“We need to pray for the people out there because life is so difficult,” she said. “They don’t have everything needed to help them.”



Hospitality a way of life

For many visitors, Queen of Angels Monastery has been a cherished spiritual oasis. Women’s retreats started early on; the minis-try reaches back to 1934, when women were invited to come during the summer to spend five days.

Sister Donna Marie Chartraw, a former prioress, recalls her mother coming to retreats for almost 30 years. Starting in the 1970s, Shalom Prayer Center long offered quiet space for anyone, no matter their gender or faith, as well as spiritual direction, conferences, group retreats and regular spiritual groups.

Hospitality is a key part of Benedictine life. Even now, retreatants who go to Queen of Angels are welcomed as if they have a dozen mothers. And for decades, the welcome has been extended beyond retreat-goers.

Always with prayer as their chief calling, the Benedictines expanded their outreach starting in the 1950s. In 1957, the community opened a care center for seniors with many sisters earning degrees in nursing and gerontology. After the academy and college closed in the 1960s and 70s, the sisters used some of their school buildings to serve people in need. St. Joseph Shelter and Mission Benedict provided emergency and transitional shelter and assistance to people without homes.

In the 1970s, the women began on oblate program. Still going, it welcomes people interested in abiding by Benedictine values while living outside the monastery.



Resilient

The monastery has responded to damage and trials with grace. In 1893, a sister found a seedling near the rail tracks and planted it next to the new monastery. The women watered the little plant with used dishwater. Surprisingly, it turned into a giant sequoia.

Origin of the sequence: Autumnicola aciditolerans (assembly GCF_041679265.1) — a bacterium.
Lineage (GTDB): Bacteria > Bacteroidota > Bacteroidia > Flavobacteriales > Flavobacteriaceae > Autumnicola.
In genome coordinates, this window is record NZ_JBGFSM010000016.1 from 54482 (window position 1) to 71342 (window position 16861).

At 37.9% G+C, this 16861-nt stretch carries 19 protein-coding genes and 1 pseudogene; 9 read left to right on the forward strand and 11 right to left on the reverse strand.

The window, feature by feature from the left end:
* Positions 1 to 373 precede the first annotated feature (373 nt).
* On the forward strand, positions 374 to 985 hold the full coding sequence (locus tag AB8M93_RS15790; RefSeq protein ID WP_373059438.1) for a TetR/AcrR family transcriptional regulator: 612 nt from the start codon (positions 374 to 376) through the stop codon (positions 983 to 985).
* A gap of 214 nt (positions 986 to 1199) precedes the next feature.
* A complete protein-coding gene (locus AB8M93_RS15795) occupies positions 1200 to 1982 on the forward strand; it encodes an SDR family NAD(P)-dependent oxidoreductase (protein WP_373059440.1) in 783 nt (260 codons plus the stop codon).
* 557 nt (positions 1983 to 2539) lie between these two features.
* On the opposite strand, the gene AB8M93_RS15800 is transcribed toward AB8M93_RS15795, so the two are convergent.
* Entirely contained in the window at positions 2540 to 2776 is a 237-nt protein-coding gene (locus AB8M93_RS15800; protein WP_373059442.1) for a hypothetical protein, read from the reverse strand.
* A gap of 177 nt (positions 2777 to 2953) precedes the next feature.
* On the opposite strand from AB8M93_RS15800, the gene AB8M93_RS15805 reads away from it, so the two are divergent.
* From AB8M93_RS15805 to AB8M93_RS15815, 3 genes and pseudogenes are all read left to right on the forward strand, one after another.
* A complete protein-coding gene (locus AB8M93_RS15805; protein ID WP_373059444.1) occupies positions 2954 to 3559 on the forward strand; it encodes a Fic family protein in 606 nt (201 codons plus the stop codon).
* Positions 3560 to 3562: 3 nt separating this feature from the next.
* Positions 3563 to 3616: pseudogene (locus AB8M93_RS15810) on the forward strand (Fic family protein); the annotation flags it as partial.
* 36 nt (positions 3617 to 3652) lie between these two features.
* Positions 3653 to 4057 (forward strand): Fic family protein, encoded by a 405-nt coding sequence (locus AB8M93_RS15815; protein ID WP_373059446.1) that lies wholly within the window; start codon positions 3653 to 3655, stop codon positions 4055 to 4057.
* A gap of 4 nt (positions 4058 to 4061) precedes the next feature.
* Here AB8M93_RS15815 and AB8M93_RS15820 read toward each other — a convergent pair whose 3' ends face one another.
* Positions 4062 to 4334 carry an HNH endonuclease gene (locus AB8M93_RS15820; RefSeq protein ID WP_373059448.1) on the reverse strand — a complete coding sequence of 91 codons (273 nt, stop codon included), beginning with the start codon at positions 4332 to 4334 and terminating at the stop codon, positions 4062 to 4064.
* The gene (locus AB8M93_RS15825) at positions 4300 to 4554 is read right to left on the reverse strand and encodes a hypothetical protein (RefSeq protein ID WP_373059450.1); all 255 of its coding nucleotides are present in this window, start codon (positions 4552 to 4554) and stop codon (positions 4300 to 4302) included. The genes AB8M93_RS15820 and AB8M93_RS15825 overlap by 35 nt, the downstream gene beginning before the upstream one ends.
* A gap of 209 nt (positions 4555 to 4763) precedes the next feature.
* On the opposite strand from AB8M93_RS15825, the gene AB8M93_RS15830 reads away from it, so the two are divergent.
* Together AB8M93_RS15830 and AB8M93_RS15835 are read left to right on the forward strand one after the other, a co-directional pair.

In 1969, a group of college boys scaled the tree and hacked off branches, hoping for a Christmas tree. The wounded sequoia be-came a symbol of healing and endurance for the Benedictine women. It’s even part of their logo.

The chapel — with clear instead of stained glass — has a view out at the tree, plus the monastery grounds to which the women are vowed.

“The sisters of this community are of the earth, of the soil and attached to beauty,” said Sister Joan. “Saving the earth was an early work here.”

The 1993 spring break earthquake seriously damaged the buildings, making it necessary to tear down some buildings and put some new ones up, including the chapel, home to the sisters’ prayer.



Prayer is the anchor


Prayer always has been the anchor and center of Benedictine life. The women keep a regular schedule in the chapel and pray on their own in many ways. Evenings are covered by Grand Silence.

“I think we are more conscious right now in our role of prayer for the world,” said Sister Joseph Fennimore. “Prayer for the needs of the world is very very important. What you do in the world emanates from what happens here.”

Prayer and laughter sometimes go together. Sister Donna Marie said that on occasion, something would strike one sister funny and then the whole pew or table would get laughing. For example, at one prayer session, the sisters were to turn one way to receive a blessing; one nun turned completely the wrong direction and holy hilarity ensued.

Novices were known to shortsheet beds as a joke.

Once, when Sister Donna Marie’s parents came to visit and asked for her, the elderly nun at reception misheard the name and thought they had asked for a sister who had died not long before. “I am so sorry to say,” the older sister responded. “But she’s down in the cemetery.” Once the mistake was discovered, guffaws filled the grounds.